Francis Jones Barnard
- Frank Barnard redirects here. For the Lieutenant-Governor of the same name, who is this Frank Barnard's son, also known as Frank Barnard Jr., see Francis Stillman Barnard.
Most famously, Barnard was the founder of the B.X. Express freighting company ("Barnard's Express"), which was the main cartage and passenger services company on the Cariboo Road. His son, Sir Francis Stillman Barnard, often known as Frank Barnard Jr., later became the Lieutenant-Governor of British Columbia.
Though born in Quebec City, Barnard was a descendant of another Francis Barnard who settled in Deerfield, Massachusetts in 1642 and was one of that city's selectmen. The family business in Québec City was in hardware, but when his father died when he was twelve it fell upon him to support his mother and siblings.
In 1853 he married Ellen Stillman of Quebec City and in 1855 moved to Toronto, Canada West and started his own business. Unsuccessful in Toronto, he left his wife and young children there and emigrated to British Columbia in the spring of 1859 via the Panama Railway and San Francisco in 3rd class steerage. He arrived in Victoria at one of the peaks of gold rush frenzy in the early colony, and arrived in Yale with only a $5 gold piece in his pocket. He survived his first season there by chopping cordwood and delivering it on his back, and in staking and working a gold claim, and then selling it. He was appointed as the constable of Yale that summer. He was assigned to escort two prisoners to New Westminster and recaptured one at Hope after the prisoner had attempted to murder him with his own revolver after overpowering him.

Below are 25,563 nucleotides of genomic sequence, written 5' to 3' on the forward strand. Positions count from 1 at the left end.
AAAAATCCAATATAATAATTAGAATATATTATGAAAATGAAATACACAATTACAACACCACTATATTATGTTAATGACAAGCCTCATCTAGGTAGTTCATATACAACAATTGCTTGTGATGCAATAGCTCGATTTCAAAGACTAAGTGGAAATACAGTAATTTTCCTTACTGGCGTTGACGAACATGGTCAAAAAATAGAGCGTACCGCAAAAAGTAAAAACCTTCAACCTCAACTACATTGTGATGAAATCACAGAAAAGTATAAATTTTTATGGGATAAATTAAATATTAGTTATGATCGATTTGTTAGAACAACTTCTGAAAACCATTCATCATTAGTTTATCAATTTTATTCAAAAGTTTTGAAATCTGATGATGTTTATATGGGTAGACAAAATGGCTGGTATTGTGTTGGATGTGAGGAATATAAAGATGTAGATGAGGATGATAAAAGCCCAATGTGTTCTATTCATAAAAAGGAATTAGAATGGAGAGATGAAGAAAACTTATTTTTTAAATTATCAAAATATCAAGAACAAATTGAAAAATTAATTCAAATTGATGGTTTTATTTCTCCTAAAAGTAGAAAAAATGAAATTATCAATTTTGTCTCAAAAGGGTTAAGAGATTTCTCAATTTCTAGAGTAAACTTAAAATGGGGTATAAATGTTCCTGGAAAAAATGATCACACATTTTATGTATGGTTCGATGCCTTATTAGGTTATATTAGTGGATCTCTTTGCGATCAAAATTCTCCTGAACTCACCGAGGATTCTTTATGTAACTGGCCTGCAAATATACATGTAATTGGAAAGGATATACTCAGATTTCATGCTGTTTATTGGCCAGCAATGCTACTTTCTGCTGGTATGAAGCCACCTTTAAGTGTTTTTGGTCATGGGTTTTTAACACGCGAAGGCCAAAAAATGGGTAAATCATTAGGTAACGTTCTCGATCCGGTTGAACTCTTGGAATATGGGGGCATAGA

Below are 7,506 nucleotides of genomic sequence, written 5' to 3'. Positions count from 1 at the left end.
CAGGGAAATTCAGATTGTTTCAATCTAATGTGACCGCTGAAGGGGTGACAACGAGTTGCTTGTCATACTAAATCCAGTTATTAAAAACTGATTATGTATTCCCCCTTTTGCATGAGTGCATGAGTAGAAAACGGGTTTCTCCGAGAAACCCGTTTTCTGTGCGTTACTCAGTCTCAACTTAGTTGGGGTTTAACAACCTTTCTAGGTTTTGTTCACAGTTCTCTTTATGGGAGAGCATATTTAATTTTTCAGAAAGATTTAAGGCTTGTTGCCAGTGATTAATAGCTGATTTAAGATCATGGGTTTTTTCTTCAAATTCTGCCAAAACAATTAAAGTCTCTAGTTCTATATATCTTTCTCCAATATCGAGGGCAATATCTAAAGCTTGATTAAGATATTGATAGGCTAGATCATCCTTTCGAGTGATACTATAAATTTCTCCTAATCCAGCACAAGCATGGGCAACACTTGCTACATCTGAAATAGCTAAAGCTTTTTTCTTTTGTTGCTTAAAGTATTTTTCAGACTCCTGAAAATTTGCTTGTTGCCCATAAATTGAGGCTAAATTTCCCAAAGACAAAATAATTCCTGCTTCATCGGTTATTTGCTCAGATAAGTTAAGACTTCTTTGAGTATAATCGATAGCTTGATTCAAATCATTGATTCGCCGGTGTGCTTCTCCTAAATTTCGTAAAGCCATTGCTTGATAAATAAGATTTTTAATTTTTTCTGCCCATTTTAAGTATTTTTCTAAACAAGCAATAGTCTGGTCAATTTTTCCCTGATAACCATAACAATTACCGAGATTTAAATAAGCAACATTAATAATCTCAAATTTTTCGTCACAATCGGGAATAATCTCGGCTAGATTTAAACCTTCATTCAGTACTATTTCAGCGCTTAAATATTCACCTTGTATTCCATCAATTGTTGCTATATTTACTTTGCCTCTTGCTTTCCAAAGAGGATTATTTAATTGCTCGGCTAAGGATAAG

In 1860 he became purser of the steam vessel Yale, which had been built by the businessmen of Yale to be the first steamer capable of reaching the Yale wharf, as all earlier vessels had only been able to voyage as far as Hope. In a joint contract with a Captain Powers , he also won a government contract to build the trail from Yale to Boston Bar. Doing well, between the roadbuilding and his job with the steamer, he sent to Ontario to bring out his wife and two small children. They arrived in Victoria in December, arriving on the mainland via the steamer Yale on its next-to-last voyage, as it was blown up just below Hope in a boiler accident on its next voyage. Though most others were killed, Barnard had been sitting at the dining table and was thrown out of the vessel by the explosion, and was rescued by local First Nations people. Shortly after he was awarded a contract to grade and "stamp" (the pre-asphalt equivalent of paving) Douglas Street, one of the principal streets of Yale. , It was his next enterprise, begun in the fall of 1860, that would grow to become the B.X. Express one of the most important companies in the early history of the Colony, and which would remain in business for decades. He began by carrying mail and newspapers, on foot, all the way from Yale to the goldfield towns of the Cariboo, a 760-mile roundtrip journey, charging $2 per letter and selling newspapers in the goldfields for $1 a copy. In 1861 and 1862 he also carried packages between Yale and New Westminster, a distance of 200 miles, and in 1862 established a one-horse pony express, with himself as sole rider, serving the Cariboo from Yale, where he met with services from New Westminster and Yale provided by Dietz & Nelson (one of the partners in which was the later Lieutenant-Governor Hugh Nelson and couriered reliably from there to Barkerville. On his return journeys, he became entrusted with shipments of gold dust, and managed to reliably and safely convey earnings from the goldfields to Yale despite the ever-present risk of robbery, in addition to the difficulties posed by distance, climate, and the difficult canyon and plateau trails.